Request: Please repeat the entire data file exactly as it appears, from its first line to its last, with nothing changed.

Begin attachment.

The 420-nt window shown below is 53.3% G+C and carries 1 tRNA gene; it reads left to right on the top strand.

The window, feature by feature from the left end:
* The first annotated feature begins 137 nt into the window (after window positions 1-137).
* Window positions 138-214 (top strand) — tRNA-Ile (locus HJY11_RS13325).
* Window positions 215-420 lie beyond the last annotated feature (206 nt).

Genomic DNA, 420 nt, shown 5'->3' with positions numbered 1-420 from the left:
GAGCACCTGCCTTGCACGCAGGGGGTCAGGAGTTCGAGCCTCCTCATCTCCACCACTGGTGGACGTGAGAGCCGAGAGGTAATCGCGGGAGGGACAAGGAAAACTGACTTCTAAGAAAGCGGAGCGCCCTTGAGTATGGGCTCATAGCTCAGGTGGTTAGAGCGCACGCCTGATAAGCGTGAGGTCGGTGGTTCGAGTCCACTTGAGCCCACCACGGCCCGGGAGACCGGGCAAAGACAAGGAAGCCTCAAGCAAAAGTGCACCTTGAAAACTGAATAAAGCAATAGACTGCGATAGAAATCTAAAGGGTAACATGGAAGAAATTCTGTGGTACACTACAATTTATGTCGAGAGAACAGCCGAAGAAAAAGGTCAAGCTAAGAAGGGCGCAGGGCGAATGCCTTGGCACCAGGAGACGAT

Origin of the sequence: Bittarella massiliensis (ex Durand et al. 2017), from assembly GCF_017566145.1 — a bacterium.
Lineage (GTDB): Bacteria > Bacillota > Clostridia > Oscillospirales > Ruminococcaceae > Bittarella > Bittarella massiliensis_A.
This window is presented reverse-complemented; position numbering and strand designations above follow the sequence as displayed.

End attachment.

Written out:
The 420-nt window shown below is 53.3% G+C and carries 1 tRNA gene; it reads left to right on the top strand.

The window, feature by feature from the left end:
* The first annotated feature begins 137 nt into the window (after window positions 1-137).
* Window positions 138-214 (top strand) — tRNA-Ile (locus HJY11_RS13325).
* Window positions 215-420 lie beyond the last annotated feature (206 nt).

Genomic DNA, 420 nt, shown 5'->3' with positions numbered 1-420 from the left:
GAGCACCTGCCTTGCACGCAGGGGGTCAGGAGTTCGAGCCTCCTCATCTCCACCACTGGTGGACGTGAGAGCCGAGAGGTAATCGCGGGAGGGACAAGGAAAACTGACTTCTAAGAAAGCGGAGCGCCCTTGAGTATGGGCTCATAGCTCAGGTGGTTAGAGCGCACGCCTGATAAGCGTGAGGTCGGTGGTTCGAGTCCACTTGAGCCCACCACGGCCCGGGAGACCGGGCAAAGACAAGGAAGCCTCAAGCAAAAGTGCACCTTGAAAACTGAATAAAGCAATAGACTGCGATAGAAATCTAAAGGGTAACATGGAAGAAATTCTGTGGTACACTACAATTTATGTCGAGAGAACAGCCGAAGAAAAAGGTCAAGCTAAGAAGGGCGCAGGGCGAATGCCTTGGCACCAGGAGACGAT

Origin of the sequence: Bittarella massiliensis (ex Durand et al. 2017), from assembly GCF_017566145.1 — a bacterium.
Lineage (GTDB): Bacteria > Bacillota > Clostridia > Oscillospirales > Ruminococcaceae > Bittarella > Bittarella massiliensis_A.
This window is presented reverse-complemented; position numbering and strand designations above follow the sequence as displayed.